The legal, academic, and dominant cultural definitions of terrorism aside, there have been many violent attacks before and since the 9/11 attacks — acts which serve to create terror. I am hesitant to believe that the US faces any more or less terrorism than in the past.
Beyond that, I felt relief when the second suspect was caught, but “Ohhhh, sayyyy cannn youuuu seeeeee” was not flowing out of my mouth for two major reasons. First, the Boston bombings do not seem all that extraordinary to me. Look again at the (incomplete) lists of terrorist attacks that came to mind. Such big acts of violence actually seem like a pretty regular part of life in America. We certainly have it good (in terms of safety) compared to places where bombings are a regular occurrence. But, for places in the US that are entrenched with regular crime and violence, I have to wonder if they were phased by the Boston bombings. (I bet their entire city is not shut down for the frequent “manhunts” for violent criminals.)
Second, I do not feel any more or less free from terrorism following the closure to the Boston case. The Boston bombings were just a different kind of terrorism for me. They serve as an act that supplement the regular vulnerability to being terrorized as a brown queer person in a racist, sexist, heterosexist, and classist country. Whether I am truly an American remains questioned, my status as a citizen is still not fully realized, and I am no more protected from violence and discrimination. In fact, these events sparked greater possible threat to my safety and rights.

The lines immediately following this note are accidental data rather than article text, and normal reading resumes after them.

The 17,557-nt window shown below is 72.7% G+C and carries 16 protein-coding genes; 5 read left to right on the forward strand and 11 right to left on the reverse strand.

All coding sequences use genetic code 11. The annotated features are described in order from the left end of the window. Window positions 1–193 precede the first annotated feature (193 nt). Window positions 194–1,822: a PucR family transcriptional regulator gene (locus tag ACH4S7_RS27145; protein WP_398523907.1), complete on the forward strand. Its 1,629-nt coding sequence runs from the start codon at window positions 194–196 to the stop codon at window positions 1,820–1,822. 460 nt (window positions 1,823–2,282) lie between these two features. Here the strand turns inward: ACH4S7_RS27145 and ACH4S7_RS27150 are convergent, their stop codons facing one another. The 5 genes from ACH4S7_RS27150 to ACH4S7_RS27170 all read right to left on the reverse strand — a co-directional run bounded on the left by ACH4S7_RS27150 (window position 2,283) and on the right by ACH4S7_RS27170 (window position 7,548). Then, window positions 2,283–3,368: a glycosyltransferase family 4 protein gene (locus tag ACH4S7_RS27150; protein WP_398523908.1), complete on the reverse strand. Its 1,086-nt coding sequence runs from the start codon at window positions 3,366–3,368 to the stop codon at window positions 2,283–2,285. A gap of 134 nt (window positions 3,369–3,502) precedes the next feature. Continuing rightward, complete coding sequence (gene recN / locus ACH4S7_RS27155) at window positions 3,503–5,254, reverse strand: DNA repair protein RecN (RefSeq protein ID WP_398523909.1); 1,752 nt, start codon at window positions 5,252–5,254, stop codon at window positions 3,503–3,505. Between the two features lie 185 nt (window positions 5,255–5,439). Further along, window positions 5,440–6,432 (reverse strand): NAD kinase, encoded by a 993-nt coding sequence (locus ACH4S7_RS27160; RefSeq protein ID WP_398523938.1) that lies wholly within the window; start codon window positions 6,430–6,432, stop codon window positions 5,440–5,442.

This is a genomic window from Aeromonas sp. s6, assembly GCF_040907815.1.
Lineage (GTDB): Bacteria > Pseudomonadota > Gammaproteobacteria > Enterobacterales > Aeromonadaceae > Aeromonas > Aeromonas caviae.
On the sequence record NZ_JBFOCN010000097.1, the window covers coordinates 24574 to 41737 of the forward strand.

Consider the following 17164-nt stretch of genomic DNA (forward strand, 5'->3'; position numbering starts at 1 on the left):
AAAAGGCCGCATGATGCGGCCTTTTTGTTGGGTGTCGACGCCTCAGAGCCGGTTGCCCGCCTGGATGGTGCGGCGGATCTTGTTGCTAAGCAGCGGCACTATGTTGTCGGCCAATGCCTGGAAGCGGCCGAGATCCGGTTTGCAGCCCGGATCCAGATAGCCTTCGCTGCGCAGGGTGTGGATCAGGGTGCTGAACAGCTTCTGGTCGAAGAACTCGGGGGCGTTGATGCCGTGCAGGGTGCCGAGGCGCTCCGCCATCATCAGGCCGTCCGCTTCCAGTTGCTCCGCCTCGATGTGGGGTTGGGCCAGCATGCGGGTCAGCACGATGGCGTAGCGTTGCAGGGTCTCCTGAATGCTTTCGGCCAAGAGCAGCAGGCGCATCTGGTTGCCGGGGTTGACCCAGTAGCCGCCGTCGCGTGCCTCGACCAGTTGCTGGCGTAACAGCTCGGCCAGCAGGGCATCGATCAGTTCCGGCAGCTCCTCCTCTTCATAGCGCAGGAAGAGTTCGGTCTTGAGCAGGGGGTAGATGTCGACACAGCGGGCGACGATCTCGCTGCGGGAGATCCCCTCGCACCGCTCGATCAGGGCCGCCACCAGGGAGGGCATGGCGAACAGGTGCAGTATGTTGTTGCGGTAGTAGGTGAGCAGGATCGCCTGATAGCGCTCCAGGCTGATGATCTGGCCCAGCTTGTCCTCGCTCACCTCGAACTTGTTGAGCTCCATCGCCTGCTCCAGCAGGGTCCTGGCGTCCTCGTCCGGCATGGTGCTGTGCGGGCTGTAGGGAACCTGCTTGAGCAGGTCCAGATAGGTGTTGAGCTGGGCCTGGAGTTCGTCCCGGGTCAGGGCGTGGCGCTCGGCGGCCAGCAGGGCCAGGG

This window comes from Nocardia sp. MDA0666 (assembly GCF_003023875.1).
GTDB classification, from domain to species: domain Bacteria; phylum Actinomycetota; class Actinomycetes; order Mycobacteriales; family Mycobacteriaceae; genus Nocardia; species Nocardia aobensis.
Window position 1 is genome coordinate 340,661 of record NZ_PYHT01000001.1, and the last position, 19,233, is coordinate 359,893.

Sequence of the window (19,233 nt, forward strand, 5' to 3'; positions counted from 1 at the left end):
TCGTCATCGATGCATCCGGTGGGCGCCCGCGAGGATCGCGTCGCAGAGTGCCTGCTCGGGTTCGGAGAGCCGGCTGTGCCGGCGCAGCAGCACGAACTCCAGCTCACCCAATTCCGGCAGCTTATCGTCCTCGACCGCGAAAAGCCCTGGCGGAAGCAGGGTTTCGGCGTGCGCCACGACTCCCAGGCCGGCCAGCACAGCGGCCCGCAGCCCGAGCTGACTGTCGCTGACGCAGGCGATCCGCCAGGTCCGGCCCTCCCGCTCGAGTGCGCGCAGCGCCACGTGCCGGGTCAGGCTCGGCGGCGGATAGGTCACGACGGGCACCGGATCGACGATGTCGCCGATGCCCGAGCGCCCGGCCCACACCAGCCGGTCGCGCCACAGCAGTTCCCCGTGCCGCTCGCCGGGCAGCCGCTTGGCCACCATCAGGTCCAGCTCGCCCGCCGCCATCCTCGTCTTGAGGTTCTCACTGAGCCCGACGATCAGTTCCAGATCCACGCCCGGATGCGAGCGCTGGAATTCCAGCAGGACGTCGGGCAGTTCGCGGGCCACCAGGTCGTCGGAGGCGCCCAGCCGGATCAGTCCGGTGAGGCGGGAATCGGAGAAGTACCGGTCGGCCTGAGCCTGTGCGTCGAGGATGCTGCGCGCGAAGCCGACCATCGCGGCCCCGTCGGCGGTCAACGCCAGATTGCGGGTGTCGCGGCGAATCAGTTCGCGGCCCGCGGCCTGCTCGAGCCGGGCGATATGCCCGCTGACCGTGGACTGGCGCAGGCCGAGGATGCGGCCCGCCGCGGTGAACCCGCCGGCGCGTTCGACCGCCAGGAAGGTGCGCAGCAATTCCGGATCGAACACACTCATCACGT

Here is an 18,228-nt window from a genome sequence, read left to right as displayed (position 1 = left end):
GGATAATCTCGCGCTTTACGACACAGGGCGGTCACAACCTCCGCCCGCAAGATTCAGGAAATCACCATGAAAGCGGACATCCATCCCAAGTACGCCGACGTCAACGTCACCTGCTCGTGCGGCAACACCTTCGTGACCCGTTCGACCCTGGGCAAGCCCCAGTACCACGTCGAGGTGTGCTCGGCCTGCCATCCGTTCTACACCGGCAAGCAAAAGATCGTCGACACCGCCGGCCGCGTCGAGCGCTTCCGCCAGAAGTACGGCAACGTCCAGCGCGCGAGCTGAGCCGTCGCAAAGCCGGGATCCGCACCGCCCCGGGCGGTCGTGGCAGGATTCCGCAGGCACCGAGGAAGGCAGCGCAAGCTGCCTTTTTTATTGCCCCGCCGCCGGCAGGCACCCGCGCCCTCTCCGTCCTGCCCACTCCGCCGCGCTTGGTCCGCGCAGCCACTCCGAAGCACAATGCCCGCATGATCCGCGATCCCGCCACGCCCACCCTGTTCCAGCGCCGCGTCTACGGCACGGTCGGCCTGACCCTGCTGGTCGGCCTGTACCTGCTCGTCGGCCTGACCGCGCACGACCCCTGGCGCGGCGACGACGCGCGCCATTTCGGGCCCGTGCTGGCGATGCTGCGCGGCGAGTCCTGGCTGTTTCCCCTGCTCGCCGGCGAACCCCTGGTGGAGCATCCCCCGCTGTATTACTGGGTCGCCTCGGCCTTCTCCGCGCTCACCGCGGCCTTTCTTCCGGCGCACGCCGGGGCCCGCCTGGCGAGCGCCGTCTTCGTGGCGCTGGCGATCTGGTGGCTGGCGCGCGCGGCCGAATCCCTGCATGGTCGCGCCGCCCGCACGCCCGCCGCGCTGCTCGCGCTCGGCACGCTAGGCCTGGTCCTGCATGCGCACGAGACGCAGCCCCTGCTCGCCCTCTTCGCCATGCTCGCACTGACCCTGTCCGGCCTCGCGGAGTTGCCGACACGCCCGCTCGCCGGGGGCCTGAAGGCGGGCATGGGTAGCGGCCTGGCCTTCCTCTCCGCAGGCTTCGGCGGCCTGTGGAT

Sadly, that what is at stake for this case depends upon the race, ethnicity, nationality, and religion of the terrorist behind the bombings in Boston tells us that America still has a race problem. The sense of dread that members of demonized groups felt that the suspects may be “one of their own” highlights the ease with which stereotypes are considered confirmed. Minority groups are treated as a monolithic mass, while privileged groups continue to enjoy the luxury of individuality. Where ever there is uncertainty, or room for doubt or speculation, mainstream America’s prejudices fill in the gaps, standing in as facts. Such prejudices are so strong that they will not only create truths, but also alter or completely counter evidence that says otherwise.
Let’s look at America before the bombings and, now, today as the case comes to a close. Nothing has changed. The country still suffers from racism and xenophobia. It’s just using a new excuse to terrorize its scapegoats: “you made me do this to you.”